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MATTHEW OF WESTMINSTER
The flowers of history, especially such as relate to the affairs of Britain. Vol. II. A.D. 1066 to A.D. I307.

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MATTHEW OF WESTMINSTER
The flowers of history, especially such as relate to the affairs of Britain. Vol. II. A.D. 1066 to A.D. I307.
page 440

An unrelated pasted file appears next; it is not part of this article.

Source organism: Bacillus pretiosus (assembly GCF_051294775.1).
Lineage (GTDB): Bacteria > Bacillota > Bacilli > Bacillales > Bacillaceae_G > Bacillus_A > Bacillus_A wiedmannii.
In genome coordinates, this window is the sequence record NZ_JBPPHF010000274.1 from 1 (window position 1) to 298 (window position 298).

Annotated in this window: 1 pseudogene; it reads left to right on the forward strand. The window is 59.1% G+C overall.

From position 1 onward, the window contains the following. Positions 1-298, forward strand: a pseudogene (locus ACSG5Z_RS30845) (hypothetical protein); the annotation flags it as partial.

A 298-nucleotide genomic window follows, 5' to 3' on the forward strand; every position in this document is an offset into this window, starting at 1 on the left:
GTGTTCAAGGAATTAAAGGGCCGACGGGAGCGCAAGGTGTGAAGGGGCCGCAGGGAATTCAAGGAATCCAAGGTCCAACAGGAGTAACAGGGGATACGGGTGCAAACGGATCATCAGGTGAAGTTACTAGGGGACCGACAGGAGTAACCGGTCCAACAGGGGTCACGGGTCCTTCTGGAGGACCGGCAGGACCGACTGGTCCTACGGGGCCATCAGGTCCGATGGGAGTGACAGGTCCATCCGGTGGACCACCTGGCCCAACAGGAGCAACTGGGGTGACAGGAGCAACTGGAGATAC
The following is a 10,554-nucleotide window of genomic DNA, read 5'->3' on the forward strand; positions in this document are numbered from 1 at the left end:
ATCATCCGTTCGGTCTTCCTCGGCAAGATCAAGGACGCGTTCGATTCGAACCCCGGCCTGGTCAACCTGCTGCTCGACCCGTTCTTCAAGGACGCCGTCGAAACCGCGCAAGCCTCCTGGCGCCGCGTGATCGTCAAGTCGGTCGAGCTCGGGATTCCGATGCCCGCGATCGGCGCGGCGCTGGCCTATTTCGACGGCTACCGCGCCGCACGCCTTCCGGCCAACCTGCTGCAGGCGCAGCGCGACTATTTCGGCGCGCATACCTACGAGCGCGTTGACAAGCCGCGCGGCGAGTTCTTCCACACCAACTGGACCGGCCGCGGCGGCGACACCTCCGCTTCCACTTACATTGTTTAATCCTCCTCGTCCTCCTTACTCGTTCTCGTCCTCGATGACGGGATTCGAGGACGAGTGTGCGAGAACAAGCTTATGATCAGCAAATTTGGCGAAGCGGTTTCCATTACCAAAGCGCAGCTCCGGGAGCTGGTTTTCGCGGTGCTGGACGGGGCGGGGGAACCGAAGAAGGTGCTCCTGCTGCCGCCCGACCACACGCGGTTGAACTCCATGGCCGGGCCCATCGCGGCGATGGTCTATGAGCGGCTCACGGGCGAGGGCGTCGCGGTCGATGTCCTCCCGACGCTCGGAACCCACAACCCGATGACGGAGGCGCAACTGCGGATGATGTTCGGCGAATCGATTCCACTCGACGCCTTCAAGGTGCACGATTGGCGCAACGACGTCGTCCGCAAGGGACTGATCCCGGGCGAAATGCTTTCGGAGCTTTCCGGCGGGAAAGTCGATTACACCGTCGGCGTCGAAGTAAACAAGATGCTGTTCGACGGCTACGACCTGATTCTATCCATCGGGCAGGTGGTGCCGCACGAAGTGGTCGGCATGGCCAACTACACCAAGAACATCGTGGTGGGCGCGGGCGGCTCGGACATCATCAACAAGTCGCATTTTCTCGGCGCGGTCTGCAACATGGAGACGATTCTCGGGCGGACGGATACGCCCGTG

A.D. 1265. ANNOUNCEMENT OE ΤΠΕ EARL OF LEICESTER. 433 rected his attack against the first cohort of the enemy's army, and having slain or taken prisoners many of the nobles of that cohort, he entirely routed it ; and then proceeding straight onwards to the line behind, in which there was a great multitude of Londoners, barons, and knights, he struck such terror into them all, that the bloody and beaming sword slew all those whom flight did not save. But as the two kings before mentioned were stationed in their second line, attended by only their ordinary domestic train, the earls of Leicester and Gloucester, and the barons who were stationed in the centre of their army, folding up and lowering their standards, came down the steep side of the hill, and bravely attacked them. And the battle having been fought, and the aforesaid king of Germany being taken prisoner, with John Comyn, Philip Basset, who fought with gallantry beyond all his comrades, and beyond all the other mayors on the side of the aforesaid king of England, and a great slaughter having taken place of many persons whom the two parties had led to the battle, the king of England returned to the priory of Lewes, attended by only a few guards, many noble men, such as the earl of Warrenne, William de Valence, Hugh Bigod, and several more fleeing to Pevensey Castle, and from thence crossing the sea to procure aid. But the third and last cohort, consisting of four hundred guards armed with breastplates, deserting their lord the king on the field of battle, whether it was done guiltily or innocently, fled away in a shameful manner, seeking the hiding-places and sanctuaries of the church. And the aforesaid earls and barons entering the town of Lewes, took all the property and all the persons whom they could find between the castle and the priory. At last, when the son of the king before mentioned had returned from the slaughter of the Londoners and the rest of the fugitives with his men from the Marches, and the rest of his warlike friends, whose number was twice as great as the number of the enemy, and when he and his men were preparing themselves manfully for the encounter, the cunning of the earl of Leicester circumvented them each and all. For, by means of some of the Minor Brothers, he announced to the king of England and his son, that, imitating the peaceful and benevolent disposition of the said king and his friends, to prevent the effusion of human blood, he and his friends would willingly submit their cause to the decision of any one whom the king thought VOL. II. !P ν


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